Getting and spending we lay waste our powers;
Little we see in Nature that is ours …"
MY WALKS around the nearby streets of Cowes can be upsetting if I discover that another tree has been removed, especially if it was a significant one where birds fed and nested.
So I return home to our garden. Our garden is full of shrubs and some taller trees and is not particularly tidy but it provides food, water and shelter for birds. It is not really high maintenance as there are lots of ground cover plants. The plants are a mixture of indigenous, native and some exotic species but they provide the nectar, seeds and insects necessary to feed many bird species.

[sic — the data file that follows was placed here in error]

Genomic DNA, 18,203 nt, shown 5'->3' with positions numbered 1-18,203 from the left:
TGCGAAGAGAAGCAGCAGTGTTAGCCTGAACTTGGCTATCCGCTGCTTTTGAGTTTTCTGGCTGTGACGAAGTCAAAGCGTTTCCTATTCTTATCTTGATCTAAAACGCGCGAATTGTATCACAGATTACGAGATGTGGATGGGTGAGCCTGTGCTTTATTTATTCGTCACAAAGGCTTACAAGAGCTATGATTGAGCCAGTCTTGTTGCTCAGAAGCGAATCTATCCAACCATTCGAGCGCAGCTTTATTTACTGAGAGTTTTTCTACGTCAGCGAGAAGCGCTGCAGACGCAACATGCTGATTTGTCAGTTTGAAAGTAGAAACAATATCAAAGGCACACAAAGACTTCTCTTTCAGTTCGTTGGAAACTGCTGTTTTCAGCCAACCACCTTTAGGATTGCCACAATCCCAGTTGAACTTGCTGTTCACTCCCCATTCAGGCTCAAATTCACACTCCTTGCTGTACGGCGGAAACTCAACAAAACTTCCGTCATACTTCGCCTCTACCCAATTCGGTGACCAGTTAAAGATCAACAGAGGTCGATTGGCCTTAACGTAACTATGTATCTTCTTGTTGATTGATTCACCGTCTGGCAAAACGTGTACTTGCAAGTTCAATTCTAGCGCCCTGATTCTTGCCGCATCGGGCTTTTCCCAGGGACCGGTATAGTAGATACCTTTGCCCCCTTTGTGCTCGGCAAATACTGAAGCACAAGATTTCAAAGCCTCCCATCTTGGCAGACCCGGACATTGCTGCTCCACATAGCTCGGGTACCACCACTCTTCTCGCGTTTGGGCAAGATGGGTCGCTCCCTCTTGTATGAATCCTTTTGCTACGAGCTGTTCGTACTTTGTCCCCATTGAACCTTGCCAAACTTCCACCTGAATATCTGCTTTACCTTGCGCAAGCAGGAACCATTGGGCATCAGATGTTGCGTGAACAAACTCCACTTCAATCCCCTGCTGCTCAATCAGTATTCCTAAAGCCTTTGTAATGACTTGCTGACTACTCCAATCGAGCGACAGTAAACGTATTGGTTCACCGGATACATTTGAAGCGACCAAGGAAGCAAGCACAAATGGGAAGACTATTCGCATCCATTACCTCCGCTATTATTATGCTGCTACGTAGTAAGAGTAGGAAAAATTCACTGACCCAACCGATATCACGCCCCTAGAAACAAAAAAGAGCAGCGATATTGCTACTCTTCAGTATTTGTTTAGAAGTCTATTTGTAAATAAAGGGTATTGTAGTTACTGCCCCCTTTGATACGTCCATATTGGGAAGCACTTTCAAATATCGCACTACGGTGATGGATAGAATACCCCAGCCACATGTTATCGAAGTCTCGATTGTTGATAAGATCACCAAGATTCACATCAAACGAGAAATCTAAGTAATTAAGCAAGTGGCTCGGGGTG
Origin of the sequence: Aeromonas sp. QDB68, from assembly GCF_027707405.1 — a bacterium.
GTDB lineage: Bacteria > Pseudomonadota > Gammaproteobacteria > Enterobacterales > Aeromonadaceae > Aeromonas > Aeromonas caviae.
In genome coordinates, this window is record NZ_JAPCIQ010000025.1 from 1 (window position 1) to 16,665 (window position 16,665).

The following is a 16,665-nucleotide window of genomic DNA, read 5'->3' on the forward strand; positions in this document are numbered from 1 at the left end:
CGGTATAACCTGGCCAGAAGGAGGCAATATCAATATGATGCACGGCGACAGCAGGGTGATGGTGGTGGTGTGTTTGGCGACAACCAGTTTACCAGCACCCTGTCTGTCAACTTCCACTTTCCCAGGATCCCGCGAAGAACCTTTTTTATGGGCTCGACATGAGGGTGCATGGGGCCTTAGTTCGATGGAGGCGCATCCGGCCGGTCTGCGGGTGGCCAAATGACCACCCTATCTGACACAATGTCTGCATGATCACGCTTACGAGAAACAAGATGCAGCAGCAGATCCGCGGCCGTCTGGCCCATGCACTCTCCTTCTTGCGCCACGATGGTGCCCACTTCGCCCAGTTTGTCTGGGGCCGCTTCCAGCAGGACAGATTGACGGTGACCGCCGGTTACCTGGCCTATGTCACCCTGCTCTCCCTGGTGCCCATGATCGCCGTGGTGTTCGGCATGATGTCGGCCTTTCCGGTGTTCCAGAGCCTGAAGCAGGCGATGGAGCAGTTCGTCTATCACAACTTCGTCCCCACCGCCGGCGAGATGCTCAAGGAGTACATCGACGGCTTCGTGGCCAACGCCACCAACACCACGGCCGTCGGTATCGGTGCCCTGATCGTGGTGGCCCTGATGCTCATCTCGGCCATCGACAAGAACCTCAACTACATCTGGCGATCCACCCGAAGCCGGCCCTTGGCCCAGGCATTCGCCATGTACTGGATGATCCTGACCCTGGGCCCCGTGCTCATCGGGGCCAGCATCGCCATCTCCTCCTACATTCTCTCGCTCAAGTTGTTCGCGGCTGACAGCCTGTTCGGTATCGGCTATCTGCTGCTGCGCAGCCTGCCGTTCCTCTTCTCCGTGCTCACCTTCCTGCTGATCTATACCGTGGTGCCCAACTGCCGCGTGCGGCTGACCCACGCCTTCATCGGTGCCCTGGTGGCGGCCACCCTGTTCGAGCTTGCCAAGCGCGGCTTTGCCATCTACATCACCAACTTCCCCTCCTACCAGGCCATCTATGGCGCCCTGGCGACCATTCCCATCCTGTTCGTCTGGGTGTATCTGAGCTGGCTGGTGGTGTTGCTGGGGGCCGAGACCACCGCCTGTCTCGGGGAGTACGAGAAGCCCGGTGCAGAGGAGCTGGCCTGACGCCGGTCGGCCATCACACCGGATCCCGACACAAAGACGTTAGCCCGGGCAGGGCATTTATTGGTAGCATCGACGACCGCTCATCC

There is no need to provide extra food for birds, which is actually not a good idea as they can become dependent on you, and it can also upset the balance of species. If you have a supply of water and a garden that provides a food supply the birds will come.
Part 1: The residents
Where their small nest is usually remains a mystery but, suddenly, the adults turn up at the water bowl with young already flying but still being fed. Thornbills are probably not noticed by many but they are sweet little birds. I always think of the biblical text "the meek shall inherit the earth" as I watch them getting on with life without fuss.
The fantail is a friendly bird who will watch with interest when you are gardening and flit around hoping to grab any insects that you disturb. It loves a dip in shallow water, tail moving constantly, and chatters loudly when it finds the water level is too low. I have frequently gone outside, at its insistence, and topped up the bird bath while it watches, and as soon as you move away it's back bathing.
Solace of birds, part 2: The regulars